HP holds its own in fourth quarter

For fiscal 2012, CEO Meg Whitman says HP needs "to get back to the business fundamentals," while CFO Cathie Lesjak says the company is "remaining cautious."

Hewlett-Packard delivered a fourth quarter that was better-than-expected and allayed concerns about the company and whether it could stabilize the business amid uncertainty.

The company reported fourth quarter earnings of $239 million, or 12 cents a share, on earnings of $32.1 billion. In the year ago quarter, HP reported earnings of $2.5 billion, or $1.10 a share, on revenue of $33.3 billion. Non-GAAP earnings for the fourth quarter were $1.17 a share. Wall Street was looking for earnings of $1.13 a share on revenue of $32.05 billion.

Hewlett-Packard

The non-GAAP figure for HP includes costs of $2.1 billion, or $1.05 a share, to wind down the company's webOS business and restructure amid other things. HP said: "Fourth quarter non-GAAP earnings information excludes after-tax costs of $2.1 billion, or $1.05 per diluted share, related to the wind down of HP's webOS device business, impairment of goodwill and purchased intangible assets, amortization of purchased intangible assets, restructuring charges and acquisition-related charges." Simply put, HP is still struggling, but has gotten off the mat.

The WebOS shutdown included the following charges:

  • A charge to operating income of $788 million associated with the wind down of the WebOS device business. This charge included a net revenue reduction of $142 million related to the sales incentive programs, $548 million in cost of sales due to supplier related obligations and inventory reserves, and $98 million in operating expenses and restructuring charges.
  • HP took an impairment expense of $885 million against the carrying value of goodwill and purchased intangible assets related to the acquisition of Palm.

HP CEO Meg Whitman on her earnings call debut said:

We need to get back to doing what we do really well, being the reliable, trusted partner with whom our customers want to work and delivering the reliable, consistent results that all of you can count on.

For fiscal 2011, HP reported earnings of $7.1 billion, or $3.32 a share, on revenue of $127.2 billion, up 1 percent from a year ago.

As for the outlook, HP projected non-GAAP earnings of 83 cents a share to 86 cents a share for the fiscal first quarter. Wall Street was looking for earnings of $1.11 a share. For fiscal 2012, HP projected non-GAAP earnings of at least $4 a share. Wall Street was looking for earnings of $4.54 a share, but few analysts believed those figures.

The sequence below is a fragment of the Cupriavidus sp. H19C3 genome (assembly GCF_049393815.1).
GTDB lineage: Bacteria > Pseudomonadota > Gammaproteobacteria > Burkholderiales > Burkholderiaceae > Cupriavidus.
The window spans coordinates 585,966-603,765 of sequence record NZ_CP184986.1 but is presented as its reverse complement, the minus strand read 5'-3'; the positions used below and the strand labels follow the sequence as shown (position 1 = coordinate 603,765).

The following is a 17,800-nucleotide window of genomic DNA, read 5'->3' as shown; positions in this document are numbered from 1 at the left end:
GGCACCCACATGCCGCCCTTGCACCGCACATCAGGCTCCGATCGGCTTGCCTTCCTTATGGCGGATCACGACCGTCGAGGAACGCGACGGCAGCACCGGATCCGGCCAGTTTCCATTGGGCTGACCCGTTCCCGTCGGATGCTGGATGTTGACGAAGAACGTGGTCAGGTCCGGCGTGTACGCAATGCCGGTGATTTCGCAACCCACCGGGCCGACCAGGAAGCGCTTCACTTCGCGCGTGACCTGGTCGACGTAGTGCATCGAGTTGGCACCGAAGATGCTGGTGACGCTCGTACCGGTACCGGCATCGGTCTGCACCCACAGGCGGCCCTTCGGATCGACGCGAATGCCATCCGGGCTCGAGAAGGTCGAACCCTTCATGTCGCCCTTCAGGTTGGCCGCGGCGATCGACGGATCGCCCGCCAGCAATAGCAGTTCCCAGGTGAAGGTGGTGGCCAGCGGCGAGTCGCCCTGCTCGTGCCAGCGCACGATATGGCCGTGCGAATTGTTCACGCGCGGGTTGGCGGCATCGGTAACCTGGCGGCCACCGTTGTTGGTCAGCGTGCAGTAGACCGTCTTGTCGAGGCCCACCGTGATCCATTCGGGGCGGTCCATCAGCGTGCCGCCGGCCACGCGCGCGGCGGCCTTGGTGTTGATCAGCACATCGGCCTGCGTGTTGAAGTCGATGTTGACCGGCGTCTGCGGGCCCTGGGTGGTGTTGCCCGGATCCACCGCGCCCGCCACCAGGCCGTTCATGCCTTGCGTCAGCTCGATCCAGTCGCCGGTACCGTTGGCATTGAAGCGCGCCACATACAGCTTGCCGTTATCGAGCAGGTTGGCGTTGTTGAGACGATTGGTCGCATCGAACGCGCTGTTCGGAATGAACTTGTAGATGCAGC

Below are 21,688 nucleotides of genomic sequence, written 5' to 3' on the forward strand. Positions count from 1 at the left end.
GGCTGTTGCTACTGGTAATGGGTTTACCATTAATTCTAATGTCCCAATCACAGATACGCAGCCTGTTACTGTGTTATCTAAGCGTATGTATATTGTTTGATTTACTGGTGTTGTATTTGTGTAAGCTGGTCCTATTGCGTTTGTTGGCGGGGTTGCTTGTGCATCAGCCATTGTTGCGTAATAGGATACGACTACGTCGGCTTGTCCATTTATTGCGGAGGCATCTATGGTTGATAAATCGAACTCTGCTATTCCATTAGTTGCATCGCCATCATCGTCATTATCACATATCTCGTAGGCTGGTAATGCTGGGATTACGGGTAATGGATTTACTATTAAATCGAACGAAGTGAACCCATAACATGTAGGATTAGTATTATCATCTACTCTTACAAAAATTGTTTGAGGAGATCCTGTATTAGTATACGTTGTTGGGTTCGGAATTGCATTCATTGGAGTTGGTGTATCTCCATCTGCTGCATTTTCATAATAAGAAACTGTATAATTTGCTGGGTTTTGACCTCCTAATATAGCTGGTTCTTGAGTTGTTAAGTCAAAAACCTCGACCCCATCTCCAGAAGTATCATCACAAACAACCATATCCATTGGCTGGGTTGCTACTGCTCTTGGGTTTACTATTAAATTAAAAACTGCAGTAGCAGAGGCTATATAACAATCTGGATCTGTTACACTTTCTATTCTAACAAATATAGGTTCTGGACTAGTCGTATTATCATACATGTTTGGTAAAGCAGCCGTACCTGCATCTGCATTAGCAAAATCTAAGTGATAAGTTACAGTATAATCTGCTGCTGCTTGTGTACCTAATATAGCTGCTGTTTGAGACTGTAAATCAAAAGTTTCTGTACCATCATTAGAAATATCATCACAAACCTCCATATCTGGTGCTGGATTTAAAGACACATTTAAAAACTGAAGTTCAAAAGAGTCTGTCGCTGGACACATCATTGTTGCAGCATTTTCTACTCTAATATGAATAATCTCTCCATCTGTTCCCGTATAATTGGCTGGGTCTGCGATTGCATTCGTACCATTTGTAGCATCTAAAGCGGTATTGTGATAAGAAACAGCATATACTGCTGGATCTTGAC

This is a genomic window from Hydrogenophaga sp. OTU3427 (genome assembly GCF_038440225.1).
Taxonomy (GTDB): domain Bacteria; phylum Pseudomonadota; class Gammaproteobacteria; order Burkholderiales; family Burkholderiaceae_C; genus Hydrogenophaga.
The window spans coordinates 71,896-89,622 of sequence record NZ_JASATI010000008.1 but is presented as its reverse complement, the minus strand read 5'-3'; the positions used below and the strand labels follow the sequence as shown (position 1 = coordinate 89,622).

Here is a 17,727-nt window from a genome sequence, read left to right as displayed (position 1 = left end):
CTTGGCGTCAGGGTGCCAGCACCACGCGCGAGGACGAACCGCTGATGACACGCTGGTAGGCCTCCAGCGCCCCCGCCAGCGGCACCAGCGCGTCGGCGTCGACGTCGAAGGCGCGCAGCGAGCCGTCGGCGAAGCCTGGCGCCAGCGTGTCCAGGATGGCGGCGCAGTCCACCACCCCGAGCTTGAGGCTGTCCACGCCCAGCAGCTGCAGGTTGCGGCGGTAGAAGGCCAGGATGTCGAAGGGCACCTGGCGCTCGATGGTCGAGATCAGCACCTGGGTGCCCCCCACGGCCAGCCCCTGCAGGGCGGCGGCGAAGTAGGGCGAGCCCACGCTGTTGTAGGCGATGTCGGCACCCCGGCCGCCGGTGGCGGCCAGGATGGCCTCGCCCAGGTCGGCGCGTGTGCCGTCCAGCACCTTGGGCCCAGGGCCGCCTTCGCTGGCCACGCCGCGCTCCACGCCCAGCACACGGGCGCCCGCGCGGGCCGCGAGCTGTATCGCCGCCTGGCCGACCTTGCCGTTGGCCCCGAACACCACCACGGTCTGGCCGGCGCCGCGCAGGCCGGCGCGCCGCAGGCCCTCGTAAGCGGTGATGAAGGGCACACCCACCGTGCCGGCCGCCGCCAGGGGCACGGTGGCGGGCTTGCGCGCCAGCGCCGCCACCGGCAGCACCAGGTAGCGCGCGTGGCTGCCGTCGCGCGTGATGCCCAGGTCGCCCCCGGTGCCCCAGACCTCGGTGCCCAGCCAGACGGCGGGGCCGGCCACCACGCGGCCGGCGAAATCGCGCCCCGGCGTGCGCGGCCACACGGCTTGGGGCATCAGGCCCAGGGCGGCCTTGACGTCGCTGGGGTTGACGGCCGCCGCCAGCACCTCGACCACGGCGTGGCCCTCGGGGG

Whitman said HP needed "to get back to the business fundamentals in fiscal 2012." CFO Cathie Lesjak said the company was "remaining cautious heading into FY12."

Related: HP's future: All eyes on the outlook for 2012

Digging into HP's results by business unit highlights a few worrisome trends. For starters, HP's enterprise server, storage and networking unit is sucking wind as both operating earnings and revenue fell.

Imaging and printing operating income in the fourth quarter was $808 million, down from $1.22 billion a year ago. HP's printing business is a smaller cash cow than it used to be. In fact, ink supply revenue was down 14 percent in the fourth quarter.

Meanwhile, HP services sales were up, but earnings from operations fell to $1.18 billion in the fourth quarter, down from $1.5 billion a year ago.

Add it up and HP's PC unit almost appears to be the least of its worries. HP's PC unit operating income was $578 million, up from $568 million a year ago. The trouble spots are highlighted below.

By the numbers:

  • Americas revenue for the fourth quarter was $14.5 billion, down 4 percent from a year ago. Europe, Middle East and Africa revenue was $11.7 billion, down 6 percent from a year ago. Asia Pacific revenue was $6 billion, up 3 percent from a year ago. Revenue from outside the U.S. represents 65 percent of HP's total sales.
  • HP's enterprise servers, storage and networking sales fell 4 percent from a year ago. Standard server revenue fell 4 percent and business critical systems (Itanium) sales fell 23 percent. Storage revenue was up 4 percent.
  • HP software revenue was up 28 percent from a year ago.
  • The PC unit, which is staying at HP, held the fort with a 2 percent revenue decline. Consumer PC sales fell 9 percent.
  • Imaging and printing revenue fell 10 percent in the fourth quarter.
  • Services revenue was $9.3 billion, up 2 percent from a year ago.
  • HP generated $2.4 billion in cash flow in the fourth quarter.
  • Inventory was $7.5 billion, up 4 days from a year ago to 27 days.

This item first appeared on ZDNet's Between the Lines blog.

 

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